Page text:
Dismissal denied

In September, the court denied USDA’s motion to dismiss the suit. The motion to dismiss was based on USDA’s insistence that public notice was not necessary before issuance of a “guidance document.” The plaintiffs argue that because NOP 5016 creates a change of policy, rather than just guidance.
“Defendants have not shown that as a matter of law NOP 5016 is merely a guidance policy for which no notice and comment is required,” the court ruled.
New parties
With just two weeks remaining before a scheduled hearing on summary judgment in the case, the plaintiffs objected to Western Growers’ last minute request to support USDA and NOP under amicus status. The court, however, granted amicus status early this month, said it would also consider last minute amicus status requested by OTA and CCOF. Corley also rescheduled the hearing on summary judgement – motions filed by each side to rule in their favor without further moving forward in the case – from May 12 to May 26.
Western Growers said its members – farmers in California, Arizona and Colorado – grow, pack and ship almost half of all U.S. produce, and produce a third of all fresh organic produce in the U.S. Yet, the association explained its last minute interest in the case because it became aware of the case and its implications for certified organic farmers in March.”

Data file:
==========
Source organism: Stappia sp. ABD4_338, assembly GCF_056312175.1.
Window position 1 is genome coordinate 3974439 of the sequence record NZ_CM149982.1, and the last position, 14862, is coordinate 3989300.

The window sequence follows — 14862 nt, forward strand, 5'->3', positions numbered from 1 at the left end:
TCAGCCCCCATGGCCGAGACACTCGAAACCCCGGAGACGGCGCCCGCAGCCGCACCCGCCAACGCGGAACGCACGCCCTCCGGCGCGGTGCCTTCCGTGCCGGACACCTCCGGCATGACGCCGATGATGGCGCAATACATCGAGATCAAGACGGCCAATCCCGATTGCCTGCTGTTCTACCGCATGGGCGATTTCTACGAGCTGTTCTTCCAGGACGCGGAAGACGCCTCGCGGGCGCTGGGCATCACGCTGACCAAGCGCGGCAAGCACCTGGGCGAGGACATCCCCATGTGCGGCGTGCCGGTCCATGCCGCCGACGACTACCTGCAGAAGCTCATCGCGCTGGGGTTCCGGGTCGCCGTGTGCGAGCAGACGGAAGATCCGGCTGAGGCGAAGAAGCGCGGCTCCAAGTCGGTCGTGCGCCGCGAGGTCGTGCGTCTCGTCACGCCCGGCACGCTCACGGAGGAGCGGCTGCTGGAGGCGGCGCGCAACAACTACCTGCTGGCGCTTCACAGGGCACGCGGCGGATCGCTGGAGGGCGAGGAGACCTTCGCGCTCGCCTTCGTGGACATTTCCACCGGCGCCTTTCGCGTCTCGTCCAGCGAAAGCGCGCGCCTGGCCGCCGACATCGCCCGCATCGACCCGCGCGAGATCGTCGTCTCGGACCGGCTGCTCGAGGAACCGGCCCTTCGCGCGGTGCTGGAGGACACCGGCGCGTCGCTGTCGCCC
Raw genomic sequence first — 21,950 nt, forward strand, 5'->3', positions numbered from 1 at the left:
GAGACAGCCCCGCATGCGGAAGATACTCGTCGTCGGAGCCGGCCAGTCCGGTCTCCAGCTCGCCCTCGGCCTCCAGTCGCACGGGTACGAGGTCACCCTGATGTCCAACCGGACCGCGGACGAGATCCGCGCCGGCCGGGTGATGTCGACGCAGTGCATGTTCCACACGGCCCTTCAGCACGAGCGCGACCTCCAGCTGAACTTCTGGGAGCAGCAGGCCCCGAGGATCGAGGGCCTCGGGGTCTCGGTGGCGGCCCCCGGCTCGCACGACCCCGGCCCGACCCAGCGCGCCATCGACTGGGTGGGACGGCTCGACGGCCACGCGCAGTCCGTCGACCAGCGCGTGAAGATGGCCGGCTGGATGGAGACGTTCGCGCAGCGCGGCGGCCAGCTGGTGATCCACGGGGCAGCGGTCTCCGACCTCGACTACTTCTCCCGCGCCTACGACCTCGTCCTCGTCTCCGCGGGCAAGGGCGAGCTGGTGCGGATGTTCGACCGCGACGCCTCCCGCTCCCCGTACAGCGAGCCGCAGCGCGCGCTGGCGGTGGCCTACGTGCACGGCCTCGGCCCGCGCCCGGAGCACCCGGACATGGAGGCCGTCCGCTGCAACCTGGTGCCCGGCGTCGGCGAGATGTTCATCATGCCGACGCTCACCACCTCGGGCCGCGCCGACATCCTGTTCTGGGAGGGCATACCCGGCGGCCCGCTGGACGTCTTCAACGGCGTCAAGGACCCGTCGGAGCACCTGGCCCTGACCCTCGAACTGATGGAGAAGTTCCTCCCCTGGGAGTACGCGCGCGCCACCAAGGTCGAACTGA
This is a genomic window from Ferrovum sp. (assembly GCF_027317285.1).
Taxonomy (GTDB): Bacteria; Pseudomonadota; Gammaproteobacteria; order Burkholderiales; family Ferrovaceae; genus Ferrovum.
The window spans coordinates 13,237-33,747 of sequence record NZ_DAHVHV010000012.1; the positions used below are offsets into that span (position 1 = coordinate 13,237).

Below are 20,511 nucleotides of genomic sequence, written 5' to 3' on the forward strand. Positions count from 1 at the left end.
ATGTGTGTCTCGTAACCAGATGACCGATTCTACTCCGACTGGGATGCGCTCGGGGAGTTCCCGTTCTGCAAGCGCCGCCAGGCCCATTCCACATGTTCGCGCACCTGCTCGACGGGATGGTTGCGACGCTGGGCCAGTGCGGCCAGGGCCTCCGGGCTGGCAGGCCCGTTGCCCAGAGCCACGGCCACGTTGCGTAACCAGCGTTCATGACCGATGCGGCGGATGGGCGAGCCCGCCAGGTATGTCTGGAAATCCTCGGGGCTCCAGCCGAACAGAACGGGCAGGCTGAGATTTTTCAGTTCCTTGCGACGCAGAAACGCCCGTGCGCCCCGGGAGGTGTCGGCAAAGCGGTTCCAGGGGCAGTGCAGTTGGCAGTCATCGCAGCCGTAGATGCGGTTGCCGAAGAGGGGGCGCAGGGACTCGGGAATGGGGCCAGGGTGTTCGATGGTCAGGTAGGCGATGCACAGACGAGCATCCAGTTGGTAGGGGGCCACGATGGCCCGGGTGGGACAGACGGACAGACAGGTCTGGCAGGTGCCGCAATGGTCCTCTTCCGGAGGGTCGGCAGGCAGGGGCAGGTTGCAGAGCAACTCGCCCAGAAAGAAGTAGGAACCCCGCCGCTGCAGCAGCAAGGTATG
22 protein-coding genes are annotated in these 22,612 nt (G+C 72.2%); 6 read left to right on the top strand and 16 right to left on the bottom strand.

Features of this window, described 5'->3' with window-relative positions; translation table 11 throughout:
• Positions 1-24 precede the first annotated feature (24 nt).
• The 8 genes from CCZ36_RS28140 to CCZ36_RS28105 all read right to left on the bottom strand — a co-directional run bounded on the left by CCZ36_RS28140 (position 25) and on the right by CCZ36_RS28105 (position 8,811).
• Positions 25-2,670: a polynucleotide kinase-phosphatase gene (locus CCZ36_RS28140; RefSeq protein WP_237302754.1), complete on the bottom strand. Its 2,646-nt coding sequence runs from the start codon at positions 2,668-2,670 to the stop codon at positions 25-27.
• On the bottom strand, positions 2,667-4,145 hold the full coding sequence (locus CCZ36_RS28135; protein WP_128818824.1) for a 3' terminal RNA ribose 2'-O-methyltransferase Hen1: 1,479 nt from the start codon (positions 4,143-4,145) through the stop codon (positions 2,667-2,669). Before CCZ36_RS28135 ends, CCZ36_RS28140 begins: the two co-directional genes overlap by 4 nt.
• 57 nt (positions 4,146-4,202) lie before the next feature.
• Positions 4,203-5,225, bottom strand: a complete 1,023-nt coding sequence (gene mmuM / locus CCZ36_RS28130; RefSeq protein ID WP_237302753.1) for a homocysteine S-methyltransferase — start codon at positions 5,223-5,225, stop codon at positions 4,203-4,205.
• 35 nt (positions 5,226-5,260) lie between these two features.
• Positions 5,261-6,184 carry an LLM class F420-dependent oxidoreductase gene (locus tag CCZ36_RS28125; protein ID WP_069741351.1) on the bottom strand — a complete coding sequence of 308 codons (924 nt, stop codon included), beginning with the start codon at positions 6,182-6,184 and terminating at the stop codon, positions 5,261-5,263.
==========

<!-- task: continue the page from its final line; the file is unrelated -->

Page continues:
Western Farmers, however, said it wants to appear only to explain the implications should the court rule in favor of the plaintiffs.
Those implications, Giclas wrote, could include residue testing of all compost before it could be used for organic production.
“To improve soil organic matter content in a manner that does not contribute to contamination of soil, crops or water resources, our members use significant amounts of manufactured compost that is generally obtained from an OMRI (Organic Materials Review Institute) recognized commercial source,” Giclas wrote. “We are not aware of available substitutes for prepared compost for certified organic operations. The unavailability of compost unless proved to be analytically free of all known substances that are not allowed by the federal organic regulations will have a dramatic and negative impact on the soil on organic farms. It will likely impact adversely the soil fertility, soil tilth, biological activity and crop nutrients.”

Thursday, May 5, 2016

Seattle food waste rule violates privacy, court rules

By Ken McEntee
Composting News

Snooping through residents’ garbage to find violations of Seattle’s food waste disposal ban violates residents’ rights to privacy, as protected by the Washington state constitution, a King County Superior Court judge ruled this month. Judge Beth M. Andrus granted summary judgement to plaintiffs in Bonesteel v. City of Seattle and issued an injunction against enforcement of unconstitutional portions of the city’s food waste disposal ban.

The ruling does not mean that Seattle’s ban on the disposal food waste and compostable paper in residential garbage itself is unlawful, and the plaintiffs did not challenge the city’s right to ban food waste from trash collections.